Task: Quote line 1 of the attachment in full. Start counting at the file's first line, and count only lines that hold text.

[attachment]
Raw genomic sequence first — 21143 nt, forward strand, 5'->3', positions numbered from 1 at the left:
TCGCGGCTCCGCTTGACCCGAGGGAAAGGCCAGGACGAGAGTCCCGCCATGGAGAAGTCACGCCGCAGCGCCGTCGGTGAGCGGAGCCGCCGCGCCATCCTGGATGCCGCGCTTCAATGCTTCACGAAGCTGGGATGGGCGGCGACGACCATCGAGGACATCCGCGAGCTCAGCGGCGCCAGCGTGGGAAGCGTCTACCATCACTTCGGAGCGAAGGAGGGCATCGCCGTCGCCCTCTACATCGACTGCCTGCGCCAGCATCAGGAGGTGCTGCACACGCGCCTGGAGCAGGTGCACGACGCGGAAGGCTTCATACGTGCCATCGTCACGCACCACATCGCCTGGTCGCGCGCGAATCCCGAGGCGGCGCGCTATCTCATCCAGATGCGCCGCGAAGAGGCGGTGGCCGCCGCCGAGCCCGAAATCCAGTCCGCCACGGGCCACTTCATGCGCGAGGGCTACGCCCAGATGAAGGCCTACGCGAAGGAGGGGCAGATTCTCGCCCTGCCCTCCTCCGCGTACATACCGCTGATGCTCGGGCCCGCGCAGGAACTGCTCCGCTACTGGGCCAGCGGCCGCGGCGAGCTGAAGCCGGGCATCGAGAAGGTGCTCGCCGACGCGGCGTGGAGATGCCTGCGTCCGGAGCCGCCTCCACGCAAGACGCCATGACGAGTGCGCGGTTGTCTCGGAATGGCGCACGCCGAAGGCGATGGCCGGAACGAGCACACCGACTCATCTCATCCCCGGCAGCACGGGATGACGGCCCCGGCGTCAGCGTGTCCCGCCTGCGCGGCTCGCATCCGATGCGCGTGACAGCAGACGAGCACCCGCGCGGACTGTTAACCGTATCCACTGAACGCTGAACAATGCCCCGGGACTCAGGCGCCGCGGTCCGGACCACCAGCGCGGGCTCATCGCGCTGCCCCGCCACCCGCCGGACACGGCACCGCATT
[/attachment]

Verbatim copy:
Raw genomic sequence first — 21143 nt, forward strand, 5'->3', positions numbered from 1 at the left: